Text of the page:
Lately, there has been a much needed uproar about the amount of “sugar” in manufactured food products. Bohemian Mojo have said we are wading into the fray and indeed we are, and this time we’re doing it by providing a little bit of perspective.The war against ‘sugar’ is real and very necessary for the health of all, including the earth and other beings on the planet. Unfortunately, real foods are getting caught up in the onslaught and being lumped into the bad food category and it seems like it is time to shed some light that might keep us from throwing the sugarbaby out with the proverbial bathwater.

The truth is our bodies are designed to have some sweetness now and then. So, the idea of eliminating or marginalizing all ‘sweet’ foods is actually not really a very natural or healthy one.

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Buttery, creamy, with a hint of earthy nuttiness, Ossau Iraty is a traditional Basque cheese. It's an AOC protected status. Protected status is a practice that is critical to small communities, regions, and traditional means of producing food. 

I stumbled across a wedge of Ossau Iraty quite by accident and am completely smitten. It is delicious! I must confess, sheep’s cheese is beginning to hedge to the top of my favorites list. This particular cheese originates in the Pyrenees and is the only cheese from the Pyrenees with a controlled designation of origin, the AOC. The AOC, is a French designation recognizing that legally any cheese using the name Ossau Iraty must comply with the designated criteria and come from the designated area.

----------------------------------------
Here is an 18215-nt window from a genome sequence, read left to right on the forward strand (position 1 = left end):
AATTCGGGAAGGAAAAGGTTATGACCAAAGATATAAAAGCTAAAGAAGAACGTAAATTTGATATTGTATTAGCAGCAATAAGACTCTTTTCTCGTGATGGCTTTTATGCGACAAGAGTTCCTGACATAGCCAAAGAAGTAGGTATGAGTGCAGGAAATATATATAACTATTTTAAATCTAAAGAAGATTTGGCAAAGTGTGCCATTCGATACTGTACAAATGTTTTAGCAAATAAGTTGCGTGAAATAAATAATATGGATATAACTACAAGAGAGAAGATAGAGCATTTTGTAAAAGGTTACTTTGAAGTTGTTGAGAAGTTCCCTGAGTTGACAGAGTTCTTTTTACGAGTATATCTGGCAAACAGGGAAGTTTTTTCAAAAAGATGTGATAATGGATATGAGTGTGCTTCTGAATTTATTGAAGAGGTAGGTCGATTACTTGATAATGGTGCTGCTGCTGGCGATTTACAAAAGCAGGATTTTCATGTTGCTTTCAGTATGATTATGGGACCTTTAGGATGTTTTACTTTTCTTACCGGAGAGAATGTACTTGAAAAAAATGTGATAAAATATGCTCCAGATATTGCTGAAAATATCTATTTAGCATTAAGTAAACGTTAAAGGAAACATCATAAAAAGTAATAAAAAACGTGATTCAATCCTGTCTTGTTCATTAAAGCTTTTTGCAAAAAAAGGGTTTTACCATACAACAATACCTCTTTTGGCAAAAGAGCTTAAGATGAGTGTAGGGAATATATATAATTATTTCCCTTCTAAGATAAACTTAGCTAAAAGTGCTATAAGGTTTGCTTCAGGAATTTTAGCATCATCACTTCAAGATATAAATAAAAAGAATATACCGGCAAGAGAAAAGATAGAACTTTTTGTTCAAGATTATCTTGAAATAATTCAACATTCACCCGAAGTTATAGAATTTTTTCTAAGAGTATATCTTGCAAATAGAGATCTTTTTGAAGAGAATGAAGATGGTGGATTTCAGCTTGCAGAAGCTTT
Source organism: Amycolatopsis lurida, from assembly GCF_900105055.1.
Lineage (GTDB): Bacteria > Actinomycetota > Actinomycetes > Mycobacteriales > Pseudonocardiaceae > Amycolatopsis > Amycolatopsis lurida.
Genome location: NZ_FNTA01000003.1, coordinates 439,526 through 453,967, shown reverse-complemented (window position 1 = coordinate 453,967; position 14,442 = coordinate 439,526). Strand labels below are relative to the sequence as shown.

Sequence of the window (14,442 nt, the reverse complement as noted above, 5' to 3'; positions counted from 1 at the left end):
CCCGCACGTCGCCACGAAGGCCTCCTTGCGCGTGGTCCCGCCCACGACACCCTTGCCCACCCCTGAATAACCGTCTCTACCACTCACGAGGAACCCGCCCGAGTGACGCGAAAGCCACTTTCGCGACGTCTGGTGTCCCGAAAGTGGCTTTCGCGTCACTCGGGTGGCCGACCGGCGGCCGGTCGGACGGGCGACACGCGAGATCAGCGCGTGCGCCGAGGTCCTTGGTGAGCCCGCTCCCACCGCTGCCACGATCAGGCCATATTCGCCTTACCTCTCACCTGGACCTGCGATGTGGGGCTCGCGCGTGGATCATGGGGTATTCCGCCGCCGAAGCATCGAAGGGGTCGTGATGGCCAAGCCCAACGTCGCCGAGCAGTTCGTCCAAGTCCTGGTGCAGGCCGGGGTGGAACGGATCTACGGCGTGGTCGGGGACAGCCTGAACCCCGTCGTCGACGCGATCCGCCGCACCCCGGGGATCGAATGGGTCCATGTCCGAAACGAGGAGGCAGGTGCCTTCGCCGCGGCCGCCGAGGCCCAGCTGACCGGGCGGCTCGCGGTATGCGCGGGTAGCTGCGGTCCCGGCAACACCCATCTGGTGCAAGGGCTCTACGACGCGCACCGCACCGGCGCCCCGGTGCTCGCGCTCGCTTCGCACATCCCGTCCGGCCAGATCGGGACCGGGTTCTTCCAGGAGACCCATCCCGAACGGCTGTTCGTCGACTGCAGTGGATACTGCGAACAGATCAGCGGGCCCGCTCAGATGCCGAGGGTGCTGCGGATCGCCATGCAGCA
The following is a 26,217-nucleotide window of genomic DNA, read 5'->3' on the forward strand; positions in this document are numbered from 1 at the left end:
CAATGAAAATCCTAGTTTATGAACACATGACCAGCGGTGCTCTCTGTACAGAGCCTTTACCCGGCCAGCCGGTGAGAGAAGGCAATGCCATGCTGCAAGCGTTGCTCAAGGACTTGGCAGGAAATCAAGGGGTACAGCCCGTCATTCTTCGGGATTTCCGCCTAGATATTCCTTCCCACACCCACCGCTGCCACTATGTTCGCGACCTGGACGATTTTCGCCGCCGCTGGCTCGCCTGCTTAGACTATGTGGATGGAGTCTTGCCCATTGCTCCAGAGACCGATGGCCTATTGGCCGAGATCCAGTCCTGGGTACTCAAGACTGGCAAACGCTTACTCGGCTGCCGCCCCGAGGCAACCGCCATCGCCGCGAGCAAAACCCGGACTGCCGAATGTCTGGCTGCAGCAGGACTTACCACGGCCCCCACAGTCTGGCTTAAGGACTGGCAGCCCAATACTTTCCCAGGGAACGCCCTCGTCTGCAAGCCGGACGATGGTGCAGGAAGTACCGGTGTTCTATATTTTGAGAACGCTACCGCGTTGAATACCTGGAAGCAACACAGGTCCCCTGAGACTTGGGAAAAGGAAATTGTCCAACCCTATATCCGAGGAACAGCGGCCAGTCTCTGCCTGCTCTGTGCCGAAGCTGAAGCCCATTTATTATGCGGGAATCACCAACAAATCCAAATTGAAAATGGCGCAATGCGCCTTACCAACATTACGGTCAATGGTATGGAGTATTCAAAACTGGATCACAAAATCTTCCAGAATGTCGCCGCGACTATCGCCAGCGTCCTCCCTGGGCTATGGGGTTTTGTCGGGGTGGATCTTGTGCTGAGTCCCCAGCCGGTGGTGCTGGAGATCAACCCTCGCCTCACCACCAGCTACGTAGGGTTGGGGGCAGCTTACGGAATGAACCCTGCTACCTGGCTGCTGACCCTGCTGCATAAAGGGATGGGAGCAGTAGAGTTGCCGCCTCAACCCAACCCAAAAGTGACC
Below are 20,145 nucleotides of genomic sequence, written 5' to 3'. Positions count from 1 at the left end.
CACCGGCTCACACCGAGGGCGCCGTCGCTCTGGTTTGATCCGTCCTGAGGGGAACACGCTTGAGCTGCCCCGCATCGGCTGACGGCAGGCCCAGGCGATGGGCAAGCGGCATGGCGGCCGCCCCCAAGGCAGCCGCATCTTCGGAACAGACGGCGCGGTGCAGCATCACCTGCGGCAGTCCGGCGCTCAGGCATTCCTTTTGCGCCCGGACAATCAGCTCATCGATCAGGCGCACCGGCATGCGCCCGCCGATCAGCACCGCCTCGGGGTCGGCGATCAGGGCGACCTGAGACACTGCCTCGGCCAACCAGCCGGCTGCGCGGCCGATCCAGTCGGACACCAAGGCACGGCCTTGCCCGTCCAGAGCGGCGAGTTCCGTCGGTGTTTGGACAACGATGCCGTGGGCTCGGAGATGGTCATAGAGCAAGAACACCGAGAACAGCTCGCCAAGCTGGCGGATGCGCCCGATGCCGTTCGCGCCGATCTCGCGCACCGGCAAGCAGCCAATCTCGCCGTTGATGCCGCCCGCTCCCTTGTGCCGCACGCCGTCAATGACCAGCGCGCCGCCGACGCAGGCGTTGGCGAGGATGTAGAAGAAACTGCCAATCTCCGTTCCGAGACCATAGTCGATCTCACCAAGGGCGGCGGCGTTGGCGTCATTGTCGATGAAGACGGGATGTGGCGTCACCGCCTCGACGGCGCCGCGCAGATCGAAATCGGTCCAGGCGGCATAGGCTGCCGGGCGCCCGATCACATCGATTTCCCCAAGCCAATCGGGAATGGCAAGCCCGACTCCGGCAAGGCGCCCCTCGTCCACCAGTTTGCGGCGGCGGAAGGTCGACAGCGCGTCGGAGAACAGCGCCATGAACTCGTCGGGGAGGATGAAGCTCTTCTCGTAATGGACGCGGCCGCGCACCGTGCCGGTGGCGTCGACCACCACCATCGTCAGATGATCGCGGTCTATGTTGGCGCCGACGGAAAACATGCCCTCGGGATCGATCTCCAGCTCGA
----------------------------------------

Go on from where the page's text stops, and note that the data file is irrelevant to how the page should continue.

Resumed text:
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If you live in the U.S. and have traveled the west coast, Highway 5 to be exact, chances are you’ve passed the miles long feeding operation that is so dank and disgusting, with cows basically standing on top of each other for miles, in mud, feces, rotting food, and who knows what else.
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Tangy, with earthy hints of sweet almost caramel notes; balsamic vinegar is the perfect accompaniment to my baked fig and goat cheese tartine.

Genuine balsamic vinegar is made from a reduction of white trebbiano grapes. There are several grades of balsamic vinegar, with the real deal stuff being produced in the Modena and Reggio Emilia regions of Italy. Traditional balsamic vinegar is protected origin (PDO) and has a long and esteemed history as a restorative tonic/digestive.

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You can’t eat a label but sure as eggs you can read one and it might help you decide whether you want to eat the food behind it. At Bohemian Mojo's FoodFight we’ve been talking recently about the contrast between GM or ‘transgenic’ food and heritage strains.

It’s our intention to discuss these differences more fully in the days and weeks to come. But the point where these quite radical differences meet are in the world of labeling and its in crisis.

Last July the United States flew in the face of world practice and the wishes of their home consumers when the House passed a Bill preventing individual states from requiring GM food to be so labeled.
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